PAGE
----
Samantha Power. (Wikimedia Commons)

Whether or not the Geneva conference on Syria, backed by both the United States and Russia, takes place—it’s now been pushed back from June to July—the Syrian rebels are not acquitting themselves well. They’ve now refused outright to attend, unless the United States and the Europeans supply them with heavy weapons, a kind of blackmail that won’t sit well with their backers in Washington and elsewhere. General Idris—the commander of the rebel forces, who just had a session with John McCain, who no doubt encouraged him in his anti-Geneva stance—is saying this:

“If we don’t receive ammunition and weapons to change the position on the ground, to change the balance on the ground, very frankly I can say we will not go to Geneva. There will be no Geneva.”

McCain, of course, is incessantly demanding direct American involvement in the war.

Meanwhile, the government of President Bashar al-Assad is making important military gains on the ground while telling the Russians that they’ll attend Geneva.

In a perfect world, Secretary of State John Kerry would read the riot act to the rebel leaders, explaining not-so-patiently that there will be no military solution to the civil war in Syria. Kerry’s message ought to be that the United States will cut off the rebels if they don’t attend Geneva. Further, the United States must start putting intense pressure on Saudi Arabia and Qatar, the rebels’s main arms suppliers, to slow down the weapons pipeline, especially to the ultra-Islamists and the Al Qaeda types who are the rebels’s strongest fighters. And Kerry ought to make it clear to the world that Iran will be welcome in Geneva, since Tehran has great influence over the course of the war in Syria.

Meanwhile, Kerry will have to deal patiently, as well, with Susan Rice, the new US national security adviser to-be, and with Samantha Power, the yet-to-be-confirmed replacement for Rice at the United Nations, both of whom are likely to push for more American support for the beleaguered anti-Assad forces.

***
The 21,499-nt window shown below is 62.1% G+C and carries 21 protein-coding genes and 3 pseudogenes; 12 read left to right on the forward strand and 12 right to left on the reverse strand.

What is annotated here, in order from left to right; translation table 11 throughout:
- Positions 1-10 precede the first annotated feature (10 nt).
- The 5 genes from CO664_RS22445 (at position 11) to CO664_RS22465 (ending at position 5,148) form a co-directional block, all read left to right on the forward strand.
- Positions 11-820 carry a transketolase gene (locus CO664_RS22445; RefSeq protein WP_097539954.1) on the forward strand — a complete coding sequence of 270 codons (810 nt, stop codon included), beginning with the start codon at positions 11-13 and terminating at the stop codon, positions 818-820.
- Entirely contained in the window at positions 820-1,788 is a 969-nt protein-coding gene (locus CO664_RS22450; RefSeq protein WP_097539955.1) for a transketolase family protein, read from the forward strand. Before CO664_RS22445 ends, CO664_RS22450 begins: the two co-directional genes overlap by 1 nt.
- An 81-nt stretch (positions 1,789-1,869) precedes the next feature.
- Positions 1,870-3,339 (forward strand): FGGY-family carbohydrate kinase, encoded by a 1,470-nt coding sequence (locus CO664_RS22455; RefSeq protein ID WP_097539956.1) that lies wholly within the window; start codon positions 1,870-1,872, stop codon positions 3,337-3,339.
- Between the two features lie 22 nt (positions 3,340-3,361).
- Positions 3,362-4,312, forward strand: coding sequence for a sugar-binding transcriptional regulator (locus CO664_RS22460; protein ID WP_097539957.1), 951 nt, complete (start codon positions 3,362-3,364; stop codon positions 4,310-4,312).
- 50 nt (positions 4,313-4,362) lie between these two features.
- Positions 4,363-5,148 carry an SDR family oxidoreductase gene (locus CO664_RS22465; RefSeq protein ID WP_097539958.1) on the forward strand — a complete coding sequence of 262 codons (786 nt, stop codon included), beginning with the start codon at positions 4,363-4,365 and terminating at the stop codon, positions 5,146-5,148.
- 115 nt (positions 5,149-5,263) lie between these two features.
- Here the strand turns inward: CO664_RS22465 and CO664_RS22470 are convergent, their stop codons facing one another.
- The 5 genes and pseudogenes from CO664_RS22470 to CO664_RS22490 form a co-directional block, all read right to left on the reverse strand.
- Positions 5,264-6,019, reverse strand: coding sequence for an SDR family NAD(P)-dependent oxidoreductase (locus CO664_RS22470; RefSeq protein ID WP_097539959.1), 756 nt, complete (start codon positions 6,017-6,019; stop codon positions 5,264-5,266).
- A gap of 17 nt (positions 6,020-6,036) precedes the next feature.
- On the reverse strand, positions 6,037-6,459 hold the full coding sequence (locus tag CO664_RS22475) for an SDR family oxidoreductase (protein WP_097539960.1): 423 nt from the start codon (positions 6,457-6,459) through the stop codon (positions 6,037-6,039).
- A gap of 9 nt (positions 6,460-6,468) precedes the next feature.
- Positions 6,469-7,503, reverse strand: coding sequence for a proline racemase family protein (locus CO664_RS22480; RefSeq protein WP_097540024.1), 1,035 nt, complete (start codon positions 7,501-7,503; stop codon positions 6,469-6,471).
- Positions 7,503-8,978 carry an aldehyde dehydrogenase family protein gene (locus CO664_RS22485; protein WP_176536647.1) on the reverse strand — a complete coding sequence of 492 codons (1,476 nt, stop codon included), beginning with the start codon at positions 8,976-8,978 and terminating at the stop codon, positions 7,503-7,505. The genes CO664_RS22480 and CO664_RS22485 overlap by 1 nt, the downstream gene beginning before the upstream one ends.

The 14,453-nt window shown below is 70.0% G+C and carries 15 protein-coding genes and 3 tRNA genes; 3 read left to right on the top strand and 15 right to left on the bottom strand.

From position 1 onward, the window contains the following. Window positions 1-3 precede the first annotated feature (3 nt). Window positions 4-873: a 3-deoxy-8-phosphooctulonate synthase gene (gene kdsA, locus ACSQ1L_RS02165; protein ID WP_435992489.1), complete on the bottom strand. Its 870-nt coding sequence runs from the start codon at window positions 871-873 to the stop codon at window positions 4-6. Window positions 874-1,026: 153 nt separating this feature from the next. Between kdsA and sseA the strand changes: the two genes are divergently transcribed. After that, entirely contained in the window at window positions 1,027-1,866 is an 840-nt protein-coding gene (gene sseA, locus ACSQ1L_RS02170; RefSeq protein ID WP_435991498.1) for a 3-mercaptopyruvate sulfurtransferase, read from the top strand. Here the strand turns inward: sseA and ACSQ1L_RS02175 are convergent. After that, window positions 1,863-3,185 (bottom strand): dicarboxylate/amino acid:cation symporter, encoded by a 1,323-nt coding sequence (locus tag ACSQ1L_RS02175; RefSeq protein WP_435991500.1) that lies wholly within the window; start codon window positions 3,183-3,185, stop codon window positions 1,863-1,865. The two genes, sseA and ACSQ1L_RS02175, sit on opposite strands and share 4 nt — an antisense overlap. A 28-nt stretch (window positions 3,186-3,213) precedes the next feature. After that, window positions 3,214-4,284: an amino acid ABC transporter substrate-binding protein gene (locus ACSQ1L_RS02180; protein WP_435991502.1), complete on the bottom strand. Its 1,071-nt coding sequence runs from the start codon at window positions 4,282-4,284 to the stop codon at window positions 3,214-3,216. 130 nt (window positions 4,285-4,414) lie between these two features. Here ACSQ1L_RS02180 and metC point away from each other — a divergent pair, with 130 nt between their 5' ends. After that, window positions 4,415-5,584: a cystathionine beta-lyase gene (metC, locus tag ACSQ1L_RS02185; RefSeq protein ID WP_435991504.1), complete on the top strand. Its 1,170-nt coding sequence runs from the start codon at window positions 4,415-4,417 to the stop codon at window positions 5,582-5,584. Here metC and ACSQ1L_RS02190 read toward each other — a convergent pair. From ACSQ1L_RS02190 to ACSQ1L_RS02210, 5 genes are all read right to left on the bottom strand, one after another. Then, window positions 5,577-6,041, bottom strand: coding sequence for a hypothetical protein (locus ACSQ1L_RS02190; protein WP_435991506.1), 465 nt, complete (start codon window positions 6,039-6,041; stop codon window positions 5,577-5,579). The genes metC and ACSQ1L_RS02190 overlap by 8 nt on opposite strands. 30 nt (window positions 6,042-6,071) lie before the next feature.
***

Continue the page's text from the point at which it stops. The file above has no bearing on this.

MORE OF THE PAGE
Perhaps realizing that the alliance between Al Qaeda in Iraq and Al Qaeda’s Syrian branch, the so-called Nusra Front, had resulted in poor public relations for Al Qaeda, the organization’s top leader—Ayman al-Zawahiri, who succeeded Osama bin Laden as chieftain—has annulled the marriage of Nusra and AQI. According to Reuters:

“The Islamic State of Iraq and the Levant is canceled, and work continues under the name the Islamic State of Iraq,” he said in the letter posted on the website on Sunday night. “The Nusra Front for the People of the Levant is an independent branch” of al Qaeda, Zawahiri said, urging both groups to “stop arguing in this dispute, and to stop the harassment among the Muslims.”

Zawahiri’s intervention won’t do anything to remove the stain of Al Qaeda extremism from the Syrian revolt, however.

Meanwhile, there’s plenty of speculation about what the addition of the two liberal interventionists, Rice and Power, will mean to the decision-making of the Obama administration. In the Los Angeles Times, the headline is: “At White House, liberal hawks ascend.” Says the paper:

Their promotions hints at a new source of fireworks in a growing foreign policy battle in the Obama administration. Liberal hawks and doves in the White House and the Democratic Party are struggling for hearts and minds over whether it makes sense to intervene in Syria and to attack Iran.

But Neil McFarquhar, in The New York Times over the weekend, is fairly certain that the Rice-Power axis won’t make much difference:

Could the fact that both Ms. Rice and Ms. Power have taken very public stances on the importance of humanitarian intervention mean they will shift American foreign policy in that direction? The consensus among experts and their ex-colleagues is that not much will change. Ms. Power’s appointment represents continuity, and neither of them differed publicly with President Obama on foreign policy issues.

James Mann, too, says in The Washington Post that Power, for all her tough talk about preventing genocide, won’t have a major impact at the UN, and that Obama’s own anti-interventionist instincts will hold sway:

Power is likely to get the opportunity to put these ideas into effect at the United Nations. In her daily work, proposals for U.S. military intervention will seem remote, if not entirely irrelevant.

Let’s hope he’s right. But I’m a lot less sanguine than McFarquhar and Mann, and a lot more worried that the pressure to intervene in hotspots from Africa to Syria to Iran will increase once Rice and Power settle into their new positions later this summer.